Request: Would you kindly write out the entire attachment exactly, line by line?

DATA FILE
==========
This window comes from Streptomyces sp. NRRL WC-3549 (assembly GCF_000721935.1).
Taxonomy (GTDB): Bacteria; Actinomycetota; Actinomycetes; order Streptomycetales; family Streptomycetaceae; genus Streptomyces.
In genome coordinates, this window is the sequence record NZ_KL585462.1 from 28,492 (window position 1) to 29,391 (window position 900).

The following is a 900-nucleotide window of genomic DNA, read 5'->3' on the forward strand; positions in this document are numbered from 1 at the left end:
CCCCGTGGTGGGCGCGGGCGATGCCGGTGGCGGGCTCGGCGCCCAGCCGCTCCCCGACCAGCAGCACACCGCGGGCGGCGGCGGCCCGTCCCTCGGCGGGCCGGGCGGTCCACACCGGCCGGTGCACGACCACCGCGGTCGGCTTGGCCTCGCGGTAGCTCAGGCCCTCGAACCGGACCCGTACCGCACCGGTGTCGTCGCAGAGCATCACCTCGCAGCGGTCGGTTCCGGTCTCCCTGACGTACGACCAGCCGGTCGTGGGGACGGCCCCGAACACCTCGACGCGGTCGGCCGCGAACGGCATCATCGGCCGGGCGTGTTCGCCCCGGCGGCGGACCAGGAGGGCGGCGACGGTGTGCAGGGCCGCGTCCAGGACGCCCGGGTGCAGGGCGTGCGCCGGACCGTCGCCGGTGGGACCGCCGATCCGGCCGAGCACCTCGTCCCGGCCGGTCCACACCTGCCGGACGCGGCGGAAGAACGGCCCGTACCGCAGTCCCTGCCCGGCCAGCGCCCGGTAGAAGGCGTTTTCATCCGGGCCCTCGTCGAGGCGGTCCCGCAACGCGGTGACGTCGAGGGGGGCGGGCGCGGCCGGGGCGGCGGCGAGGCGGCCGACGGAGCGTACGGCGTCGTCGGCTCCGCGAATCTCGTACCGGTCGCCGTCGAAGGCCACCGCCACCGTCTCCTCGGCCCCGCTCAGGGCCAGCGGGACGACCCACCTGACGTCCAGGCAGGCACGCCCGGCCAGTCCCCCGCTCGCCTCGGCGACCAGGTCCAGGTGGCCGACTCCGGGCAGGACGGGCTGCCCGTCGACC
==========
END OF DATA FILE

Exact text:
This window comes from Streptomyces sp. NRRL WC-3549 (assembly GCF_000721935.1).
Taxonomy (GTDB): Bacteria; Actinomycetota; Actinomycetes; order Streptomycetales; family Streptomycetaceae; genus Streptomyces.
In genome coordinates, this window is the sequence record NZ_KL585462.1 from 28,492 (window position 1) to 29,391 (window position 900).

The following is a 900-nucleotide window of genomic DNA, read 5'->3' on the forward strand; positions in this document are numbered from 1 at the left end:
CCCCGTGGTGGGCGCGGGCGATGCCGGTGGCGGGCTCGGCGCCCAGCCGCTCCCCGACCAGCAGCACACCGCGGGCGGCGGCGGCCCGTCCCTCGGCGGGCCGGGCGGTCCACACCGGCCGGTGCACGACCACCGCGGTCGGCTTGGCCTCGCGGTAGCTCAGGCCCTCGAACCGGACCCGTACCGCACCGGTGTCGTCGCAGAGCATCACCTCGCAGCGGTCGGTTCCGGTCTCCCTGACGTACGACCAGCCGGTCGTGGGGACGGCCCCGAACACCTCGACGCGGTCGGCCGCGAACGGCATCATCGGCCGGGCGTGTTCGCCCCGGCGGCGGACCAGGAGGGCGGCGACGGTGTGCAGGGCCGCGTCCAGGACGCCCGGGTGCAGGGCGTGCGCCGGACCGTCGCCGGTGGGACCGCCGATCCGGCCGAGCACCTCGTCCCGGCCGGTCCACACCTGCCGGACGCGGCGGAAGAACGGCCCGTACCGCAGTCCCTGCCCGGCCAGCGCCCGGTAGAAGGCGTTTTCATCCGGGCCCTCGTCGAGGCGGTCCCGCAACGCGGTGACGTCGAGGGGGGCGGGCGCGGCCGGGGCGGCGGCGAGGCGGCCGACGGAGCGTACGGCGTCGTCGGCTCCGCGAATCTCGTACCGGTCGCCGTCGAAGGCCACCGCCACCGTCTCCTCGGCCCCGCTCAGGGCCAGCGGGACGACCCACCTGACGTCCAGGCAGGCACGCCCGGCCAGTCCCCCGCTCGCCTCGGCGACCAGGTCCAGGTGGCCGACTCCGGGCAGGACGGGCTGCCCGTCGACC